This page is dedicated to the memory of:

Flight Lieutenant

Garth Walter Hawkins

Royal Air Force


I am Gary, the oldest of Garths sons and read this page from time to time. It always makes me smile.

There are some memories there for me. I was dispatched on the London/Inverness shuttle by my dad with a strange looking green thing in a bag and was told to say it was a gyro for a boat if asked by security. If they didn’t believe me than I had a number for them to call and was assured, I would be let through. I spent the day (I think it was British Aerospace) being fed coke, biscuits, and mars bars. It was all very cloak and dagger … very exciting for a 13 year old!

I also remember the break in, and several black range rovers and dodgy looking blokes turning up to search the house before we were let in. We had no idea at the time he was seconded to and working with the SAS then, not until his death.

I have also started reading the book, SeaKing Down but just can’t get to the bit that describes the crash. 40 years on, it’s still raw.

My brother and I, and our family, remain in awe of a man that was truly larger than life, he is missed every day. But he died doing a job he loved, and he will never be forgotten.

Thank you all for sharing your memories.

Gary and on behalf of my brother Robert.

The Garth Hawkins that I knew – ‘Gunner’

I only ever knew Garth professionally, or socially for the occasional evening drink in Airport Camp Mess, Belize. Garth was a Primary Forward Air Controller (PFAC) and I was one of his Army secondaries. He looked after many of them during his career; what I remember most about him was his absolute enthusiasm for his job. He loved his job. He controlled aircraft with the boyish enthusiasm of a child with a new train set, and yet he was utterly professional. He seemed to be able to will aircraft onto the target, with an absolute minimum of verbal input. What annoyed me, as I struggled to learn this skill, was that he made it all seem so easy. While I was struggling to imagine the pilot’s view from his cockpit, mixing up my rights and lefts, and even scanning the wrong sector, Garth would pick up the failing mission and turn it into success.

I also remember that he had an incredibly thick skin and seemed absolutely impervious to ‘Pongo’ jibes about ‘Crabfats’ when aircraft were late at the initiation point. He would just beam at the joker, and then proceed to dazzle us when the planes did show up.

Like many of those who learned from him, I was very sad to hear of Garth’s death. I am consoled by the fact that he was on his way, during a time of war, to do the job that he loved.

F J O’Flynn (Paddy)

At the time I met Garth I was an RAF Squadron Leader employed as a weapons trials officer in the RAF Central Tactics and Trials organisation at RAF High Wycombe. I learned soon after meeting Garth that he lived only 100 metres from me in Wokingham Berkshire – one of the coincidences of Service life.

I met Garth in 1981 at Tain Range in Scotland while running a Harrier trial using SNEB rockets against an array of tank targets. Garth arrived and set up his laser designator in an elevated position on top of his Landrover among the heather about half a mile from the target. After the first attack we all gathered in the target area to assess the damage but, during this process, we saw smoke rising from the vicinity of Garth’s Landrover. When Garth realised it was his Landrover that was burning we all set off at high speed to try to extinguish the fire but, by the time we reached the Landrover, it was burning too well and we had to restrain Garth who was intent on rescuing his business documents from the inferno. Later, we were busy organising a replacement Landrover and laser designator whilst the local fire brigade were still struggling to extinguish the burning heather when the telephone rang for Garth. It was the Thames Valley police calling to say that his house had been broken into. Much later, about 1.00am the following morning, after we had received a replacement designator via the Heathrow/Inverness shuttle and tested it, I escorted Garth out of the Inn I was staying in to the replacement Landrover on the way to his accommodation. It was drizzling and wet as we discovered the flat tyre on his Landrover followed, shortly afterwards, by the discovery that it had no spare wheel. The irrepressible Garth sat cross-legged on the tarmac and declared to us all that nothing else could go wrong that day. He was absolutely right – the trial resumed with great success due in no small part to his expertise and professionalism.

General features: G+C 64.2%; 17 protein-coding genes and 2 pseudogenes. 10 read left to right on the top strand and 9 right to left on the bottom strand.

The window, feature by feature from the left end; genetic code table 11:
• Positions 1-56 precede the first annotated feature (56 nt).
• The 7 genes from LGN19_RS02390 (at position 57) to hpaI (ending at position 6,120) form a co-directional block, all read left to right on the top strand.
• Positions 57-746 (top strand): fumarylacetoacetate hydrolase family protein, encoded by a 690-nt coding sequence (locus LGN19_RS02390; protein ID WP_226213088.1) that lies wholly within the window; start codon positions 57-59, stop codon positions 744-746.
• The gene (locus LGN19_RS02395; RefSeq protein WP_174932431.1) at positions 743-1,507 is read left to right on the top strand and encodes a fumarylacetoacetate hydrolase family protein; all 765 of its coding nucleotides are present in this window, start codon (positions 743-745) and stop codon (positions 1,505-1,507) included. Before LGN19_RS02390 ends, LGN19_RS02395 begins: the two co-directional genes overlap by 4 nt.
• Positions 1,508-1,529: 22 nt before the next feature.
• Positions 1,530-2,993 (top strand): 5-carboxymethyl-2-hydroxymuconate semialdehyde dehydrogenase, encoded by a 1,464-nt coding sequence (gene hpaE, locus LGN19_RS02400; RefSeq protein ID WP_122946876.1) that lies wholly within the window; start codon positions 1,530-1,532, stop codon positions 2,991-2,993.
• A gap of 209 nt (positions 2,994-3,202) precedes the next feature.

Later, whilst involved in staff work supporting the action in the Falklands, I was deeply saddened to learn that Garth had perished in a Sea King helicopter together with many others during an operation to insert them onto the islands to provide forward air control for the Harriers. A brave man with indomitable spirit. Nothing else could go wrong that day.

I met Garth while he was ‘FAC’ing in Belize in 1980 (I think) at the bar– where else? A wonderful, interesting and talented chap as the contributions show. I recall he was looking forward to retirement and either had or was going to have a pub. His loss in the Falklands came as a huge blow to me. Bizarrely I have just finished Mark Aston’s book ‘Sea King Down’ where Garth’s accident is covered.

“due in no small part to his expertise and professionalism.” sums it up well for me.


Family and friends are encouraged to contribute.

We will add information to this memorial as we receive it.

If you have a photo, an anecdote, or simply to say you remember him, we will be very pleased to hear from you, so please contact the sama office at sama@sama82.org.uk